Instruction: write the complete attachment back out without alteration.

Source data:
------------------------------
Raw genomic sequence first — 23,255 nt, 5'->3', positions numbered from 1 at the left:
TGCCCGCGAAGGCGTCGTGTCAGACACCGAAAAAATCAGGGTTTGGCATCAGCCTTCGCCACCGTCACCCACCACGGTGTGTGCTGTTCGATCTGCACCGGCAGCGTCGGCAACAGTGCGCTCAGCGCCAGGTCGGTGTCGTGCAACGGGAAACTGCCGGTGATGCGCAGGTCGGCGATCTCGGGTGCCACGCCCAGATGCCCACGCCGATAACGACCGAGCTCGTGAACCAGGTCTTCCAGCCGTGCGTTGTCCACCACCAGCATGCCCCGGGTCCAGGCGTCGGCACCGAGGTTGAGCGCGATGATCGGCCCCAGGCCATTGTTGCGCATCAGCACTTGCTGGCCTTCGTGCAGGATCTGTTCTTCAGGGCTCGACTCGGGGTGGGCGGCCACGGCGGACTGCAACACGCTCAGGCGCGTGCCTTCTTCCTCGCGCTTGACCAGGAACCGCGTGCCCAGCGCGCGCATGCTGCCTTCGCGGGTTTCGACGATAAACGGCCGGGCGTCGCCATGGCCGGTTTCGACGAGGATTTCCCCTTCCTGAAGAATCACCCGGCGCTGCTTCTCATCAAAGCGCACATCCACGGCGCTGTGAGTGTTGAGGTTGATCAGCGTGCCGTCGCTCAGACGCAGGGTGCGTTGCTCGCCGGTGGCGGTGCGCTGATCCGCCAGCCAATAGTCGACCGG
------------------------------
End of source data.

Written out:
Raw genomic sequence first — 23,255 nt, 5'->3', positions numbered from 1 at the left:
TGCCCGCGAAGGCGTCGTGTCAGACACCGAAAAAATCAGGGTTTGGCATCAGCCTTCGCCACCGTCACCCACCACGGTGTGTGCTGTTCGATCTGCACCGGCAGCGTCGGCAACAGTGCGCTCAGCGCCAGGTCGGTGTCGTGCAACGGGAAACTGCCGGTGATGCGCAGGTCGGCGATCTCGGGTGCCACGCCCAGATGCCCACGCCGATAACGACCGAGCTCGTGAACCAGGTCTTCCAGCCGTGCGTTGTCCACCACCAGCATGCCCCGGGTCCAGGCGTCGGCACCGAGGTTGAGCGCGATGATCGGCCCCAGGCCATTGTTGCGCATCAGCACTTGCTGGCCTTCGTGCAGGATCTGTTCTTCAGGGCTCGACTCGGGGTGGGCGGCCACGGCGGACTGCAACACGCTCAGGCGCGTGCCTTCTTCCTCGCGCTTGACCAGGAACCGCGTGCCCAGCGCGCGCATGCTGCCTTCGCGGGTTTCGACGATAAACGGCCGGGCGTCGCCATGGCCGGTTTCGACGAGGATTTCCCCTTCCTGAAGAATCACCCGGCGCTGCTTCTCATCAAAGCGCACATCCACGGCGCTGTGAGTGTTGAGGTTGATCAGCGTGCCGTCGCTCAGACGCAGGGTGCGTTGCTCGCCGGTGGCGGTGCGCTGATCCGCCAGCCAATAGTCGACCGG